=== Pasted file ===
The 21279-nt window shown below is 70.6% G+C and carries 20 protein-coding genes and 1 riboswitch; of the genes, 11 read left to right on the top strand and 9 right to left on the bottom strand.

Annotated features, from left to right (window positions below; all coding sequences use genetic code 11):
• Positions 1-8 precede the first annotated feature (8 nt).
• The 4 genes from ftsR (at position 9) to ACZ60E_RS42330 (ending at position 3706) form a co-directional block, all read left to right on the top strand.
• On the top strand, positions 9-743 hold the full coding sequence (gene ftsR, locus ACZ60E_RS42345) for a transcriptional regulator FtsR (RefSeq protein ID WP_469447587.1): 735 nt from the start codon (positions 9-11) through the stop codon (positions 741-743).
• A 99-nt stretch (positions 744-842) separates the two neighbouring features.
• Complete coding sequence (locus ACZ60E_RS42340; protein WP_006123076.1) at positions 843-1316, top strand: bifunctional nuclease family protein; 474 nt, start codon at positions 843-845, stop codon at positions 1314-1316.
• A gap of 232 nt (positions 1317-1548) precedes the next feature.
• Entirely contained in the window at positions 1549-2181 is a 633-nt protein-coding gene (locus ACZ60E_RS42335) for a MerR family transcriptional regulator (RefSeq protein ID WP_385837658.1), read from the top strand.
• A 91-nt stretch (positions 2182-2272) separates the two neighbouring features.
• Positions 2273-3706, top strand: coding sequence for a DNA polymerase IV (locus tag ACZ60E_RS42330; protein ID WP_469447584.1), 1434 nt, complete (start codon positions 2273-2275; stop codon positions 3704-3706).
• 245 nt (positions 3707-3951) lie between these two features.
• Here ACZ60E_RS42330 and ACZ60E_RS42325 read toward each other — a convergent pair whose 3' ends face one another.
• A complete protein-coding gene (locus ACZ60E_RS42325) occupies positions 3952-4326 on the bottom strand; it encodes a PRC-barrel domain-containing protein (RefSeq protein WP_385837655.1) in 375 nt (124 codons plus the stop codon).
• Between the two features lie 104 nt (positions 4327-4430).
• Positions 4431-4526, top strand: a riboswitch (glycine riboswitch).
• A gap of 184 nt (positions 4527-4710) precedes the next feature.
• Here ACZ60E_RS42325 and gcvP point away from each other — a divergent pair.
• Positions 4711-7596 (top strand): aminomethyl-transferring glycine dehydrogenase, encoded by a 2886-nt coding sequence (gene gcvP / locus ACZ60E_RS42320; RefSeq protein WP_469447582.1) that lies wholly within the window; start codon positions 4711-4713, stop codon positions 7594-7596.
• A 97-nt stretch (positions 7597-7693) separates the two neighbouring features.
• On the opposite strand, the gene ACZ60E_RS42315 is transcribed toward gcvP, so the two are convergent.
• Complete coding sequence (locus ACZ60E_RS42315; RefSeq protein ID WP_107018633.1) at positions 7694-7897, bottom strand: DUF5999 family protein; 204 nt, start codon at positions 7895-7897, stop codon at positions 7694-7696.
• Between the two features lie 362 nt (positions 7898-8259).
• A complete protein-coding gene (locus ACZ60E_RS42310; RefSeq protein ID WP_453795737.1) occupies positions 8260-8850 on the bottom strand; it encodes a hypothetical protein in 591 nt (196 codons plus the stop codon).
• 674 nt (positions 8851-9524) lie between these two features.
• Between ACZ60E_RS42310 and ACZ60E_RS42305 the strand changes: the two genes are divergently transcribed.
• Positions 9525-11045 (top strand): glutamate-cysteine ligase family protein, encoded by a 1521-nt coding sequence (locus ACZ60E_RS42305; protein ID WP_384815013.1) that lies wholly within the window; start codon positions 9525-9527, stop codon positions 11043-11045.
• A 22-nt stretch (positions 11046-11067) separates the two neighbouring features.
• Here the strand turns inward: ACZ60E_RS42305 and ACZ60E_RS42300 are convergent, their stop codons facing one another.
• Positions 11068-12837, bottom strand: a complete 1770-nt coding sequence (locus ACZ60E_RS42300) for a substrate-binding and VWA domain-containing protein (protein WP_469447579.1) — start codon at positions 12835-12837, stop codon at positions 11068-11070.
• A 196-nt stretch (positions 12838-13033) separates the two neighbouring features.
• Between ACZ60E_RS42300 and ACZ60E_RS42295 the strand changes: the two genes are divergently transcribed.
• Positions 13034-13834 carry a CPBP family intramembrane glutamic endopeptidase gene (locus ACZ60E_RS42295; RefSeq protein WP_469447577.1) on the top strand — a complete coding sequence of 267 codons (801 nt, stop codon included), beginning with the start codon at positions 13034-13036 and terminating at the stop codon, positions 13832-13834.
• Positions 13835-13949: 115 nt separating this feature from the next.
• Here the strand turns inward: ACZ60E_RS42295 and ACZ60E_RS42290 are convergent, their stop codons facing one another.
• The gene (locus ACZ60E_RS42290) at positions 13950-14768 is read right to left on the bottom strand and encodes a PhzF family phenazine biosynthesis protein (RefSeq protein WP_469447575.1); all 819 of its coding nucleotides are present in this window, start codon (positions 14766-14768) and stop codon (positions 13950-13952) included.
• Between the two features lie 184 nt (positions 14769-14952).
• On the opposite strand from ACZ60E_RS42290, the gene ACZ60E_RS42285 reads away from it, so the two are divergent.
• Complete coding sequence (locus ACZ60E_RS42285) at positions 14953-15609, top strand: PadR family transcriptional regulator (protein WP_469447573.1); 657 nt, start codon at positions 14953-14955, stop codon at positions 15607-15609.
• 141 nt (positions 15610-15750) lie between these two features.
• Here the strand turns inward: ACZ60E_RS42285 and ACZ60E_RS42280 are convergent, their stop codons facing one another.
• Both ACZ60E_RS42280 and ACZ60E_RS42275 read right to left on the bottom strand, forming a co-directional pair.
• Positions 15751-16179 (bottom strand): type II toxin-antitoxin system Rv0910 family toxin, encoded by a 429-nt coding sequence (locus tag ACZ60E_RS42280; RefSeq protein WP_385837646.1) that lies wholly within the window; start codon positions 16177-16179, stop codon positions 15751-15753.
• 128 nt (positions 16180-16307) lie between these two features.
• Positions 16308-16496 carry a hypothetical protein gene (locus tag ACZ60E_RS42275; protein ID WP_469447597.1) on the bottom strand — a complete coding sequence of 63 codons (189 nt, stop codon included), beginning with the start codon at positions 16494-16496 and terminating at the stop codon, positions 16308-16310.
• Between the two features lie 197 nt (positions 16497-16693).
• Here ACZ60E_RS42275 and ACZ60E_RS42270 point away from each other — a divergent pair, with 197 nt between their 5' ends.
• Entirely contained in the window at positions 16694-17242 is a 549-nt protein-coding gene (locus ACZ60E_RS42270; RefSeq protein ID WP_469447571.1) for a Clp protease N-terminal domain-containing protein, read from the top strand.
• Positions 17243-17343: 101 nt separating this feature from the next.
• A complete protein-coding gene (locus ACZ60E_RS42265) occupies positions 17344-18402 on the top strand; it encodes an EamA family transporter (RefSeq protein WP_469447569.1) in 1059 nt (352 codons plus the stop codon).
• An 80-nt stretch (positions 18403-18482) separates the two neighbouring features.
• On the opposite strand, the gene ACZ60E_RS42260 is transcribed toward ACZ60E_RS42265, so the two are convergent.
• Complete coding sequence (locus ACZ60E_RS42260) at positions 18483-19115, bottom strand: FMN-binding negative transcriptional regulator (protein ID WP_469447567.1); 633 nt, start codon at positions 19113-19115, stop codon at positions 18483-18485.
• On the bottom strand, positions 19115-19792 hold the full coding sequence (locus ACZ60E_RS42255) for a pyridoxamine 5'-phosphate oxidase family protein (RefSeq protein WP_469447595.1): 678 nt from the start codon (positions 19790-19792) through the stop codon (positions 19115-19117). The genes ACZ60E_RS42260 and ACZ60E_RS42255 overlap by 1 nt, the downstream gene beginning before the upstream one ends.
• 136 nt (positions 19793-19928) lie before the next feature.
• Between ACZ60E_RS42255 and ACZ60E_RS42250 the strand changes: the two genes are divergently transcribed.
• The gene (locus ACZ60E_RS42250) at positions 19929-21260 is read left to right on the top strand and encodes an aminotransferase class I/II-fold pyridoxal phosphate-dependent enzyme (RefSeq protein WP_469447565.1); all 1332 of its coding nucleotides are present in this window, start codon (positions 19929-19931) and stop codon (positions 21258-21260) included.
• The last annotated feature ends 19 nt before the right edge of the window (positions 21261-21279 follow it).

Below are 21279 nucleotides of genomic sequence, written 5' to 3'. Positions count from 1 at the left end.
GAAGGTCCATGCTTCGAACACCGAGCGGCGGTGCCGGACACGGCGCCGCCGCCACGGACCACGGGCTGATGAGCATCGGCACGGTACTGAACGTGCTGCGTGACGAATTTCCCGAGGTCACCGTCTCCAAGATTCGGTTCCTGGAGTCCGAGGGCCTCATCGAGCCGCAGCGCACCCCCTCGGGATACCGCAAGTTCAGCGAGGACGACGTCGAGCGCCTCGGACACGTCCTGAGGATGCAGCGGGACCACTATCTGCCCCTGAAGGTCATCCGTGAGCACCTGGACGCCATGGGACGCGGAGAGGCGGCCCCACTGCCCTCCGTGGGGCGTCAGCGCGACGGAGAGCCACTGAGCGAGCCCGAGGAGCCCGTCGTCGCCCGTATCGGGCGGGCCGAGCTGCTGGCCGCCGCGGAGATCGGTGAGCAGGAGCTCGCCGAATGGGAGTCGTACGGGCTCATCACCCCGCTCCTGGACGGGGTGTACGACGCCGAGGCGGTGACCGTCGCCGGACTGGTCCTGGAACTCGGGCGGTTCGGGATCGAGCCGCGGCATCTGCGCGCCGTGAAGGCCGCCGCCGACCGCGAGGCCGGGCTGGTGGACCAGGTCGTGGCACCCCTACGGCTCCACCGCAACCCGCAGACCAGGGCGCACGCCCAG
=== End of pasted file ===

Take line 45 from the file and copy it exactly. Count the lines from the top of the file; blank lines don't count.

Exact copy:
• Positions 16308-16496 carry a hypothetical protein gene (locus tag ACZ60E_RS42275; protein ID WP_469447597.1) on the bottom strand — a complete coding sequence of 63 codons (189 nt, stop codon included), beginning with the start codon at positions 16494-16496 and terminating at the stop codon, positions 16308-16310.